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Loving veg later in life

Galette of courgette from Berber&Q: On Vegetables by Josh Katz (Kyle Books, £25). PA Photo/James Murphy.

By Prudence Wade

Like many people, the pandemic made chef Josh Katz want to go back to basics. He even relocated from London to Ibiza, saying he believed “the pandemic was telling us it wants us to live a more simple life”.

But he soon found this was all a bit easier said than done…

“I moved to the middle of nowhere and started growing my own vegetables – but I found out it’s really difficult,” Katz admits. “It’s actually not that easy to live self-sufficiently, it takes a lot of work and a lot of time” – particularly if you’ve got work and family responsibilities to take care of as well.

It would’ve been helpful for Katz to immediately produce a bountiful crop, because he was writing his second cookbook out there – one that’s entirely dedicated to vegetables. Instead, he says: “You would spend a lot of time tending to your plants, and then you would end up with like four red peppers – barely enough to test a recipe.”

Not that Katz has always been into veg – he admits it’s been a “journey of discovery, and I’m still on it. Certainly as a teenager, vegetables didn’t play a significant part of my diet, and in my 20s vegetables were never an exciting thing for me.”

The real turning point was when Katz started working for Yotam Ottolenghi in his late-20s. “He’s always been a big advocate for cooking vegetables, and that was probably the starting point for me – cooking in Notting Hill, doing salads every day. I loved my time there.

“I think that was probably when I started to embrace vegetables. And 12 years later, I’ve written a book on it.”

There’s a mix of cuisines in the book, from the Middle East to North Africa. Mediterranean dishes also feature heavily – perhaps unsurprisingly, as Katz was writing in Ibiza.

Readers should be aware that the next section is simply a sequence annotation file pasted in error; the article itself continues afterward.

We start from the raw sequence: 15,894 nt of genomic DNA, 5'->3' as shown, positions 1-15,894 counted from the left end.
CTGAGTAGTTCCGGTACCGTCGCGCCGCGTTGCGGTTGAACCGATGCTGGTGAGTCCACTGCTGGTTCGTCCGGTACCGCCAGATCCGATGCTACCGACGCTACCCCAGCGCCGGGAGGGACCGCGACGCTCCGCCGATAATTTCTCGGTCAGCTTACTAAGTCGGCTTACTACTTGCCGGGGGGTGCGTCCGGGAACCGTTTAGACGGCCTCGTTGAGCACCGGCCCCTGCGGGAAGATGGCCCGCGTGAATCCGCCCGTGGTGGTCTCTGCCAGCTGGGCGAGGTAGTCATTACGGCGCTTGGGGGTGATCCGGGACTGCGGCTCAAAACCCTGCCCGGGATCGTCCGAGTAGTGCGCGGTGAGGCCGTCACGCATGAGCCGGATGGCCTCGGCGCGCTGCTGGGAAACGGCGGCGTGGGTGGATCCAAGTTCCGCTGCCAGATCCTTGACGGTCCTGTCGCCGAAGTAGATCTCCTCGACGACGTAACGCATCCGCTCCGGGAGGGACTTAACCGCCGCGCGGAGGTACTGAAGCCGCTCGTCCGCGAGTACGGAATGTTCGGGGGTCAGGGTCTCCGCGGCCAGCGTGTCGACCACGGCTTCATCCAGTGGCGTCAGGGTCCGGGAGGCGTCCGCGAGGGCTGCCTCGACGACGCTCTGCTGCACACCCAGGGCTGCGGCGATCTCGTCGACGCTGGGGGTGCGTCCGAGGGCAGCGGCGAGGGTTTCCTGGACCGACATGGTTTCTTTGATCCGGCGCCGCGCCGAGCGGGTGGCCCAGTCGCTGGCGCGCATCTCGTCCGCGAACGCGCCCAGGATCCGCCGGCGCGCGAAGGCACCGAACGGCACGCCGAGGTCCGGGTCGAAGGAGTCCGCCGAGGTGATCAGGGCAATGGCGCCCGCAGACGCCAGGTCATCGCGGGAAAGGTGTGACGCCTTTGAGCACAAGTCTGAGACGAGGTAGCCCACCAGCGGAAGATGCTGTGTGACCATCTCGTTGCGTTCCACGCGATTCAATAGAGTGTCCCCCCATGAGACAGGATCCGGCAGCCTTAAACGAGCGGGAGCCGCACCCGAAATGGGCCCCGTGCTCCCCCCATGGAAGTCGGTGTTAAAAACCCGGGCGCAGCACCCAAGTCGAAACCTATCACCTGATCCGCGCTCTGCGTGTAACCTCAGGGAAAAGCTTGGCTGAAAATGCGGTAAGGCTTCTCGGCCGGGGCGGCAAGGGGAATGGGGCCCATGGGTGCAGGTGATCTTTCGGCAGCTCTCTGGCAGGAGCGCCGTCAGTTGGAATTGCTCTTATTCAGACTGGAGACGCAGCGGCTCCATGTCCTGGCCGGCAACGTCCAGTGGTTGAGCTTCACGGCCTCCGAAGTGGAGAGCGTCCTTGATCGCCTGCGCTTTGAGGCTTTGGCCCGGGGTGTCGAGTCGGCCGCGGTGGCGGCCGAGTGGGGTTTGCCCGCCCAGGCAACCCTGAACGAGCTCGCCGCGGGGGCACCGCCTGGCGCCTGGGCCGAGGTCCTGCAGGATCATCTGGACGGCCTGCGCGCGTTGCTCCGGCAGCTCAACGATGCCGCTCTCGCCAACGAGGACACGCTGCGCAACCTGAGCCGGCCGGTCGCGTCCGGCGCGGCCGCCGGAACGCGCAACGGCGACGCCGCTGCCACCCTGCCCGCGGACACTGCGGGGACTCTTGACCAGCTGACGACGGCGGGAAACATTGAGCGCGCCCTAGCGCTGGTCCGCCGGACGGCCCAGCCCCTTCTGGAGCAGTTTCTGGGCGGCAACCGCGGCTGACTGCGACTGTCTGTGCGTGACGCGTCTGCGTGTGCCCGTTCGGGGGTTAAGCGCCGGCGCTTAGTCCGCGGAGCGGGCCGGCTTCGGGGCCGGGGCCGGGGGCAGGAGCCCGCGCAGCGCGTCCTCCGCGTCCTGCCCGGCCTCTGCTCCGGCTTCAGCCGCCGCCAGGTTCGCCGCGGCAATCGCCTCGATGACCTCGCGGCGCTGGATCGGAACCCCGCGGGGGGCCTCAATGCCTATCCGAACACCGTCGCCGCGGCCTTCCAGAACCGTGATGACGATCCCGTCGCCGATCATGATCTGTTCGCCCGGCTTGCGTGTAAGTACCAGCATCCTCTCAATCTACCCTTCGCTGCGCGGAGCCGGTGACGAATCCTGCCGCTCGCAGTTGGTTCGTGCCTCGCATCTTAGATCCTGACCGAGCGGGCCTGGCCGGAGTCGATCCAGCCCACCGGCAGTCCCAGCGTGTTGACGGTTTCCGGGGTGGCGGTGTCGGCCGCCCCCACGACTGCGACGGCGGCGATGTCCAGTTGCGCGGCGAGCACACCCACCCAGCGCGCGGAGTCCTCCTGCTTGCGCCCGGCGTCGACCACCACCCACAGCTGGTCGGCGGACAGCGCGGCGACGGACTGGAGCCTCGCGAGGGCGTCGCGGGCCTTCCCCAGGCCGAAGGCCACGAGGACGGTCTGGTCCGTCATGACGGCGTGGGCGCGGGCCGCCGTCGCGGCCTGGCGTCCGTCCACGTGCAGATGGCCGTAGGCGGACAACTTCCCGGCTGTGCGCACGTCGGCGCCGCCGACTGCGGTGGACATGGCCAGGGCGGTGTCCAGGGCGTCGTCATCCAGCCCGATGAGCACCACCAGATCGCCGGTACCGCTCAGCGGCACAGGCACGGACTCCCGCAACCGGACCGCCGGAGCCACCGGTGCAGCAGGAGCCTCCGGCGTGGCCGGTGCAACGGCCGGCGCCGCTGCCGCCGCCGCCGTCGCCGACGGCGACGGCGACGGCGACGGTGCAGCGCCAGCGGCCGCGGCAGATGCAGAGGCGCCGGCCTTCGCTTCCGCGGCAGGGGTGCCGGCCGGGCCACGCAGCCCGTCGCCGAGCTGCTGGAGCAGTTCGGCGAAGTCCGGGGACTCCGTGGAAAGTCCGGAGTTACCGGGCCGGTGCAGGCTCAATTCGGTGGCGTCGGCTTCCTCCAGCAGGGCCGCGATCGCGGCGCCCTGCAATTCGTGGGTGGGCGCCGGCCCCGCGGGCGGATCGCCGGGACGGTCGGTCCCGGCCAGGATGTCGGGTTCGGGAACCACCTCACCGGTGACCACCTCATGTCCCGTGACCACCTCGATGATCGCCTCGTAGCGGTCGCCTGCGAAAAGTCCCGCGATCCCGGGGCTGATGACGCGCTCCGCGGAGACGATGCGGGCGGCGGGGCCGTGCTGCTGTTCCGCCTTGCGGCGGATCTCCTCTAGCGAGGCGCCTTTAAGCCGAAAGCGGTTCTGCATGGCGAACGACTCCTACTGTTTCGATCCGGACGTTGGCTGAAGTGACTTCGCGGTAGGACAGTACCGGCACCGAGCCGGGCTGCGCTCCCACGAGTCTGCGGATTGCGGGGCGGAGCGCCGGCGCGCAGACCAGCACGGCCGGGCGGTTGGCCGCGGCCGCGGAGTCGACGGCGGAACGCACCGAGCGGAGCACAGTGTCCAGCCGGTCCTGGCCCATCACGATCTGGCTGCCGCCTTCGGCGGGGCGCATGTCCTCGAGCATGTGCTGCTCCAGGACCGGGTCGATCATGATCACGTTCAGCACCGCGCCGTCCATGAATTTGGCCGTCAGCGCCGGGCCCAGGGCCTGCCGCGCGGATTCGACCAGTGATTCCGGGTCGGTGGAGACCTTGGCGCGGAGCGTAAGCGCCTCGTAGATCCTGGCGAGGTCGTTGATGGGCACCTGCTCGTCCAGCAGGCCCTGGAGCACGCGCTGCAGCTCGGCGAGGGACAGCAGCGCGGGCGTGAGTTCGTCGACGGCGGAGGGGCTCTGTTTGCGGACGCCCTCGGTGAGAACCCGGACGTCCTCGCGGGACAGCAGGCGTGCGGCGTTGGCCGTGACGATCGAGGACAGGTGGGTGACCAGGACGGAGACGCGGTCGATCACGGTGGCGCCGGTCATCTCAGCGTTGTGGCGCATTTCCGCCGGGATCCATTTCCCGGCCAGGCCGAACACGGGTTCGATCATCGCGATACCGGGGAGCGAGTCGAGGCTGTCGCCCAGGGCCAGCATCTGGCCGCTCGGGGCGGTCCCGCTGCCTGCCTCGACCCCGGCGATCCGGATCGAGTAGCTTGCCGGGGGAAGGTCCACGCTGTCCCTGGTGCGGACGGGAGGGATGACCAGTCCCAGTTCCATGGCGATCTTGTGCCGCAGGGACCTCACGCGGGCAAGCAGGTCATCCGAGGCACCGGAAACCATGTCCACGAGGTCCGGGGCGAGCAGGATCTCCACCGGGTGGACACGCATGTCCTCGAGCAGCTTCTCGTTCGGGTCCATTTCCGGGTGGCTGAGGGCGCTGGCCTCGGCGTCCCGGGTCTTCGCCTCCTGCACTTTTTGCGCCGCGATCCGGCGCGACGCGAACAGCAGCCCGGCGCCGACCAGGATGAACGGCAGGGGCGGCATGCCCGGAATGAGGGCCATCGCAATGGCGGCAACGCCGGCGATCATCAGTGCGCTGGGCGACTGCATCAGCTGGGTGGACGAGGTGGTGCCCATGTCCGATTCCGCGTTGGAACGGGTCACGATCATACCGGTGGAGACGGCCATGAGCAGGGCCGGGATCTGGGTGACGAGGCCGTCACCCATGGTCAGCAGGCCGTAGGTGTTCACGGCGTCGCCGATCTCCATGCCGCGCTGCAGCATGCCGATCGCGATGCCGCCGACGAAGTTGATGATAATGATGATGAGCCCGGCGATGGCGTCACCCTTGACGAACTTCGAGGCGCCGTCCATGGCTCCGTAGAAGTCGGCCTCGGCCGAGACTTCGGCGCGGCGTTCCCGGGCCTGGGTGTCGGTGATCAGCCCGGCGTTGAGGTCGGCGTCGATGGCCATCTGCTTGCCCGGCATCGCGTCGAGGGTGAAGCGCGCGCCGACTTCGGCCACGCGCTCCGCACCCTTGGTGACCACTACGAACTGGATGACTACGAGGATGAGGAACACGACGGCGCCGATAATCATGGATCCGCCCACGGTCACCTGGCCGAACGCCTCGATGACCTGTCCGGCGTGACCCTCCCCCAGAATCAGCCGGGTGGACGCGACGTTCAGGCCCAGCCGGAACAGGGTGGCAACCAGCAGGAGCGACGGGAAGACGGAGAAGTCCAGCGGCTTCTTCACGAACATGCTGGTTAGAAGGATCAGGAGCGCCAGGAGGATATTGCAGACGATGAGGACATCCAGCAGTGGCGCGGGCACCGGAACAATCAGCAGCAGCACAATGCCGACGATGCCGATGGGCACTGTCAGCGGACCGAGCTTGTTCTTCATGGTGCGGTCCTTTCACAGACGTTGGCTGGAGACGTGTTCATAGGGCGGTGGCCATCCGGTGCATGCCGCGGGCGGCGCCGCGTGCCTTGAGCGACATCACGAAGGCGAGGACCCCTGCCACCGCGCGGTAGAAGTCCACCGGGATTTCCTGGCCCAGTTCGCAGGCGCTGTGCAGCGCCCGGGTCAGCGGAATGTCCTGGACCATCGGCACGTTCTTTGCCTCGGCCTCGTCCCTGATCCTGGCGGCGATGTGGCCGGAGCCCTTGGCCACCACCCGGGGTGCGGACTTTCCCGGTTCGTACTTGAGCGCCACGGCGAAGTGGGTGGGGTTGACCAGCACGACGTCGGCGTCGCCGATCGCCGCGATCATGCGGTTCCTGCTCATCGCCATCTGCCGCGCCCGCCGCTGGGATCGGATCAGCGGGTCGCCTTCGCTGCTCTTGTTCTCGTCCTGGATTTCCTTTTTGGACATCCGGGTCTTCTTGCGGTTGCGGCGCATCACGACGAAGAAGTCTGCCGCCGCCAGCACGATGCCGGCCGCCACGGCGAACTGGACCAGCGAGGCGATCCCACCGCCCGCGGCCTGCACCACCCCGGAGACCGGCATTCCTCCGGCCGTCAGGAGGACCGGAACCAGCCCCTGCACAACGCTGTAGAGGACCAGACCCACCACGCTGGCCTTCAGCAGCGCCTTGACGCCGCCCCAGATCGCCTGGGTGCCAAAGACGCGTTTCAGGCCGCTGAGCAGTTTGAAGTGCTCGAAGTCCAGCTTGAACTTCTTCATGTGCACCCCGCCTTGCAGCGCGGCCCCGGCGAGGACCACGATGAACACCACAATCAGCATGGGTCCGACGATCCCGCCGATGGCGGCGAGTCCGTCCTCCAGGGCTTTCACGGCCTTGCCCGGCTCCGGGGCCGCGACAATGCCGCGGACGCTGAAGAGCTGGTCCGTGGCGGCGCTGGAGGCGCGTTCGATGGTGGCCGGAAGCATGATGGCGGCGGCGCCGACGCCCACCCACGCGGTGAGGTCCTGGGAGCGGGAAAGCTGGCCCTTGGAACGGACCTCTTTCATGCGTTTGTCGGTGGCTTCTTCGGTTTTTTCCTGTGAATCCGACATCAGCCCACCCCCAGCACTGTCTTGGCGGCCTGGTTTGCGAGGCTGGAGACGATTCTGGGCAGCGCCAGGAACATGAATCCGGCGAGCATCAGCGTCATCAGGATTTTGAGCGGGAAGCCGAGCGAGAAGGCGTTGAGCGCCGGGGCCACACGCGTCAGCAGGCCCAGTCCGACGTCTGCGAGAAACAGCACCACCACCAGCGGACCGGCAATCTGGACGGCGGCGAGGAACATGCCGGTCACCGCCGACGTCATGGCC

“I’m getting to the stage in my life – I’m 41 – where my body starts to communicate with me. It tells me what it likes, and what it doesn’t want – and it changes as you get older,” he adds.

“So the Mediterranean diet just feels a slightly cleaner and lighter approach to cooking for me.”


chilli-roasted pumpkin from Berber&Q: On Vegetables by Josh Katz (Kyle Books, £25). PA Photo/James Murphy.

Chilli-Roasted Pumpkin

Serves 4-6


For the pumpkin purée:

¼ small pumpkin (approx. 300g), peeled and cut into pieces

75g brown sugar

Juice of 1 lemon

Flaked sea salt and ground black pepper

For the lemon dressing:

1 garlic clove, minced or grated

2tbsp lemon juice

1tbsp red wine vinegar

90ml extra-virgin olive oil

1½tbsp rapeseed oil

Flaked sea salt and ground black pepper

For the chilli-roasted pumpkin bulgar:

¾ small pumpkin (approx. 900g), cut into 1cm slices

60ml olive oil

30g light brown sugar

2tbsp Aleppo chilli flakes (pul biber)

2tbsp lemon thyme leaves

120g bulgur

Handful of dill and flat-leaf parsley, chopped

40g hazelnuts, toasted

40g capers, drained and rinsed

100g Mizithra or soft, fresh whey cheese